Last autumn, following the 26 Wordstock festival, Michelle Nicol took the train home to Newcastle. At Wordstock she had heard Michael Burdett’s talk about photographing people listening to Nick Drake’s Cello Song.
In the kind of serendipity that I love, these influences – train journey, Nick Drake songs – came together. Twitter helped make connections because 26 member in Scotland, Sandy Wilkie, responded to Michelle’s enthusiastic tweets. They hatched a plan for a 26 project that would involve a train journey from Newcastle to Glasgow with 26 stops along the way. Each writer would be randomly paired with a train stop and a Nick Drake song and asked to respond.
I loved the idea, and I love Nick Drake’s music. I suggested one of his most beautiful songs as the title for the project, which became 26 Under a Northern Sky.
I was paired with a Northumbrian town called Haltwhistle and the song Which will. The song is about choice, appropriately enough. I researched Haltwhistle, discovering that it’s close to Hadrian’s Wall and that the name means ‘the coming together of two rivers with a high place between’. Other interesting stories emerged, including the discovery in the 19th century of Roman coins. I was also interested in the proximity of the coal field that was mined over the last two centuries. Two millennia of history stretched out.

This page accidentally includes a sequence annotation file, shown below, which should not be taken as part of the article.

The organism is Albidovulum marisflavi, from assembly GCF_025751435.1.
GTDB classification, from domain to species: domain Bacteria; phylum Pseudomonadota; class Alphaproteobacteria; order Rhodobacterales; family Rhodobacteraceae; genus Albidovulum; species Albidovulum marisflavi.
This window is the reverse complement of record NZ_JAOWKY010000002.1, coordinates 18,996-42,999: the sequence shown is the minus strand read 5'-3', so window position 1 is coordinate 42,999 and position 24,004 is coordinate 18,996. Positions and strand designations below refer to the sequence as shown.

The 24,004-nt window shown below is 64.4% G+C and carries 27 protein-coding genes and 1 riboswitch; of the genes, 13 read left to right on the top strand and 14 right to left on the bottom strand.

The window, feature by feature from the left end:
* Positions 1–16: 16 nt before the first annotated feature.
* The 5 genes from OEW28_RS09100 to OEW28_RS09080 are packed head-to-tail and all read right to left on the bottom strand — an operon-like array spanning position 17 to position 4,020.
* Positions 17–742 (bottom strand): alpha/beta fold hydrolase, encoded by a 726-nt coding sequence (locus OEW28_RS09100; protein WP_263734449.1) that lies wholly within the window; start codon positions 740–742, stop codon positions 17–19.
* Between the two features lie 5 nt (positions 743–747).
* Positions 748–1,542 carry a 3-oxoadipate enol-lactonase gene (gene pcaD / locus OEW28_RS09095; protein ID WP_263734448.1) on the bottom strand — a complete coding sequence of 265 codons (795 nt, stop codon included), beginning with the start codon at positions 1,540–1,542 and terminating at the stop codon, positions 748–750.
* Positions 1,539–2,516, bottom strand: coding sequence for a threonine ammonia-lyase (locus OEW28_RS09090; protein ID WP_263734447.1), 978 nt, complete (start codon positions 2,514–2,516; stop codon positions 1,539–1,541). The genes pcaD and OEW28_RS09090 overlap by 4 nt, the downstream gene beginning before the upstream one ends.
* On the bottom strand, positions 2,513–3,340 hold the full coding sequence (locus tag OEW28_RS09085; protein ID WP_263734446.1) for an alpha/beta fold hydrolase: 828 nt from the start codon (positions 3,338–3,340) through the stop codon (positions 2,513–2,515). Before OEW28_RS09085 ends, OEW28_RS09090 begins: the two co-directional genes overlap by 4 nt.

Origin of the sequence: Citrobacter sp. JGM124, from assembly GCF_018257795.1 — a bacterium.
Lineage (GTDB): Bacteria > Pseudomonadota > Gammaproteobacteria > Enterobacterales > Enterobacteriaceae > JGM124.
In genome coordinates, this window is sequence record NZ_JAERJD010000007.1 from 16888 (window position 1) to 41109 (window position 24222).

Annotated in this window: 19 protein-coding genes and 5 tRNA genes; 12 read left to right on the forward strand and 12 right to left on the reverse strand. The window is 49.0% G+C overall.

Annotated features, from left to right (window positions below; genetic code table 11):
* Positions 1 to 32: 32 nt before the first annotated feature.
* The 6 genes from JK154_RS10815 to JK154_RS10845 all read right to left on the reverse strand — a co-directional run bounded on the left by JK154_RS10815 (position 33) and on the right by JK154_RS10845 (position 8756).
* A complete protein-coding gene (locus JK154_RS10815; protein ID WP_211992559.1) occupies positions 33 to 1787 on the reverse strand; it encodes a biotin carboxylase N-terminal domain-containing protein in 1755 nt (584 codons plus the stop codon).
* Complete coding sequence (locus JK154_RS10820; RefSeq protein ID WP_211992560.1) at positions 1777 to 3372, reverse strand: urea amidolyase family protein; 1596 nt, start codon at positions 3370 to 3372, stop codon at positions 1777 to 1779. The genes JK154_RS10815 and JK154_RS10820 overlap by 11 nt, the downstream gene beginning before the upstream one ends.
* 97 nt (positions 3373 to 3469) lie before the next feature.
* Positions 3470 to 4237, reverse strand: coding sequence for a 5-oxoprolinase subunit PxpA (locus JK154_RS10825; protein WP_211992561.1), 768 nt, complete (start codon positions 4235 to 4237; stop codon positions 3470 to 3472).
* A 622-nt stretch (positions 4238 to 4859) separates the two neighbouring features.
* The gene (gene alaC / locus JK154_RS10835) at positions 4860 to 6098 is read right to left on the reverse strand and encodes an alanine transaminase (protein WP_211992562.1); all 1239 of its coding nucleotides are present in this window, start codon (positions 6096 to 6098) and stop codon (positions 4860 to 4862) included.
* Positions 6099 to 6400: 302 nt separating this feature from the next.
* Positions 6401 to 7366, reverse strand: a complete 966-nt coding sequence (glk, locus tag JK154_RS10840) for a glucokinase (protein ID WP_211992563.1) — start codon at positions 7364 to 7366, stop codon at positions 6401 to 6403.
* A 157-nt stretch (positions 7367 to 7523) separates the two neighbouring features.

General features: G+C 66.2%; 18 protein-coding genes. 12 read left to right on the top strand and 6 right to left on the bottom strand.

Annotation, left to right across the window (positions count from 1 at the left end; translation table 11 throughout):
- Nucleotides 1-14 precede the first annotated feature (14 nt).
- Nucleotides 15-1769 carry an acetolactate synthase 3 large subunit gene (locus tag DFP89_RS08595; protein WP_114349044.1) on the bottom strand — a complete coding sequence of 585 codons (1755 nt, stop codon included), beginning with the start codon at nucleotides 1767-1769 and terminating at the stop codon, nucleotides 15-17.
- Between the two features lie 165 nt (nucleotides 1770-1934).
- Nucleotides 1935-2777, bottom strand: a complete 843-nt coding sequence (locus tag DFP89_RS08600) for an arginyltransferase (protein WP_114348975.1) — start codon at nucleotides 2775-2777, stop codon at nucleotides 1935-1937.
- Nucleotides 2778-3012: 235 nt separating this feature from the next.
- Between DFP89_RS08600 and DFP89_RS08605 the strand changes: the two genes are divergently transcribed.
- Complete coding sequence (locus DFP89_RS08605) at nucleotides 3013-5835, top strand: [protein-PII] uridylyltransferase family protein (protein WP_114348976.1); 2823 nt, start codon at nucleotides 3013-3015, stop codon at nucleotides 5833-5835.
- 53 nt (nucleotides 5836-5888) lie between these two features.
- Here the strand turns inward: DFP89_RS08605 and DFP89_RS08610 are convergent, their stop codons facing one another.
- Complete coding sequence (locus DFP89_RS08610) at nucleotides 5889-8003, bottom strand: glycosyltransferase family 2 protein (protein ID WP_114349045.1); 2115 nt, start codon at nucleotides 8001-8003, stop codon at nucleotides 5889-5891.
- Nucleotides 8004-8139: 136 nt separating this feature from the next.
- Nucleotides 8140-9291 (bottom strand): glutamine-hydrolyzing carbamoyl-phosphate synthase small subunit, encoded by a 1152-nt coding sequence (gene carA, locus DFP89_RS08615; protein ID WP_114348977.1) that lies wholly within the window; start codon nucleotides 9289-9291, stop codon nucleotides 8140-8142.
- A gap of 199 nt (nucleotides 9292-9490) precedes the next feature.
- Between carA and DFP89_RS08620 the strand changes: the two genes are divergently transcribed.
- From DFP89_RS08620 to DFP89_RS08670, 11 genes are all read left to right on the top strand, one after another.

The final piece of the jigsaw, for me, was my recent reading of Paul Kingsnorth’s novel The Wake, written in a version of Old English from the time of the Norman conquest. I decided to try writing in that ‘shadow tongue’.
My writing for 26 Under a Northern Sky is The Haltwhistle Triptych. You can read it – and the other pieces by 26 writers – on this website http://26underanorthernsky.org.uk/ There’s some beautiful writing there, well worth dipping into.
Unfortunately I couldn’t make the train journey last week, when writers travelled from Newcastle to Glasgow reading their work at each station. I provided a mobile phone recording of myself reading my triptych of three sestudes – it was played as the train came to Haltwhistle. Thanks to Tom Collins who took the photograph of my reading…I hope you’ll be able to hear that here